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Helping Those With Holiday Depression

Crossrail Place Roof Garden

For most the holidays are a time of joy, but, for many, it can also be the most depressing time of year. Here are some tips if you would like to encourage someone who has lost their holiday joy.

Help Them Discover the Source of Depression

  • Stress -There are so many things to do: buying gifts for everyone, preparing meals, scheduling parties, visiting family, some of whom you might rather not visit. Stress produces stress-hormones in the body and as these build up they can cause our chemistry to become imbalanced causing depression.

  • Expectations - We believe we have to be festive and happy and make everyone else feel that way. When they or we don’t feel that way we might feel like a failure.  Help your friend think through their expectations.

  • Finances - If finances are tight and we focus on what could happen financially it can cause obsessive thinking which will lead us into despair.

  • Alcohol - Many people celebrate with wine and other alcoholic drinks because they may be seen as creating a good spirit, but when alcohol is taken to excess it usually causes conflict and physical depression.

  • Grief and Loss - Some have lost loved ones during the year and the holidays will heighten their experience of grief. They will have a hard time not looking back at all the good times they had.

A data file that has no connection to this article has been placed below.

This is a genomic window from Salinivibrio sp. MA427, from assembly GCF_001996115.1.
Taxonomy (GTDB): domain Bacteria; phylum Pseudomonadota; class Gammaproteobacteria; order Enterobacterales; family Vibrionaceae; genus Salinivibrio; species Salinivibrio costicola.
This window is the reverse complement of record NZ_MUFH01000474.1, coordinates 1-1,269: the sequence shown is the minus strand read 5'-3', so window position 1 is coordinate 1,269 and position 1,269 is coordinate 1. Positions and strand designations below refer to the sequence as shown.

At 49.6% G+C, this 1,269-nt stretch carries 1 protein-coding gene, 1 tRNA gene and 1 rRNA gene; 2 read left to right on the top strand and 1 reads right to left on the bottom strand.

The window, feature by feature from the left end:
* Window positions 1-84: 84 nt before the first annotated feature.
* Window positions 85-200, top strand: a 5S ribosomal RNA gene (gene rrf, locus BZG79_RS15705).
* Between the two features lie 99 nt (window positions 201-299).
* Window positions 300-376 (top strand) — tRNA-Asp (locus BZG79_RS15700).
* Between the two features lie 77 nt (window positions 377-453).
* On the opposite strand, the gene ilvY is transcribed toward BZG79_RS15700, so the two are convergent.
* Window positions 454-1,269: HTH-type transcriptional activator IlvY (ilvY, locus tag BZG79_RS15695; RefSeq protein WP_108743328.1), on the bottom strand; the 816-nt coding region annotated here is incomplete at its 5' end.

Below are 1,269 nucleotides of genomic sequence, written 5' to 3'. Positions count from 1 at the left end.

Provide Some Real-World Solutions

  • Review and reset your expectations. Frequently our expectations are unreasonable. We might expect everyone to be happy and when they are not we feel like a failure. It is not our responsibility to make others happy, only to provide an environment where their happiness can flower. Others are responsible for their own happiness.  Expectations may be accomplishable but unreasonable. A person can only do so much, so reduce your stress by cutting back the extras, and keep cutting until you know that what you are planning is something that is doable with a good spirit. When we push ourselves too far we push ourselves into depression.

  • If you find you can’t cut back enough - delegate. Find a friend who will work alongside you on some of the tasks you don’t enjoy. Friendship makes life better.

  • Reduce your spend. My wife and I are spending an entire day making Christmas cookies which will be our gifts for the holidays. It will be fun working together; it will eliminate all the shopping; and save us money that we don’t have to spend anyway.

  • Keep alcohol drinking to a minimum. Nothing else needs to be said here.

  • Don’t look back. Live in the present. Joy only comes in the present. Reminiscing should be set aside for special times, but the holidays are not the best time. Tell yourself you will reminisce after the holidays.

If you spend the time to think through these things with a depressed friend, you will be a friend indeed and contribute to this being a great holiday for more that just you.

Want to learn more? Give us a call or make an appointment with one of our qualified therapists today!

Larry McElvain, Founder, Discovery Counseling Center

December 2, 2019


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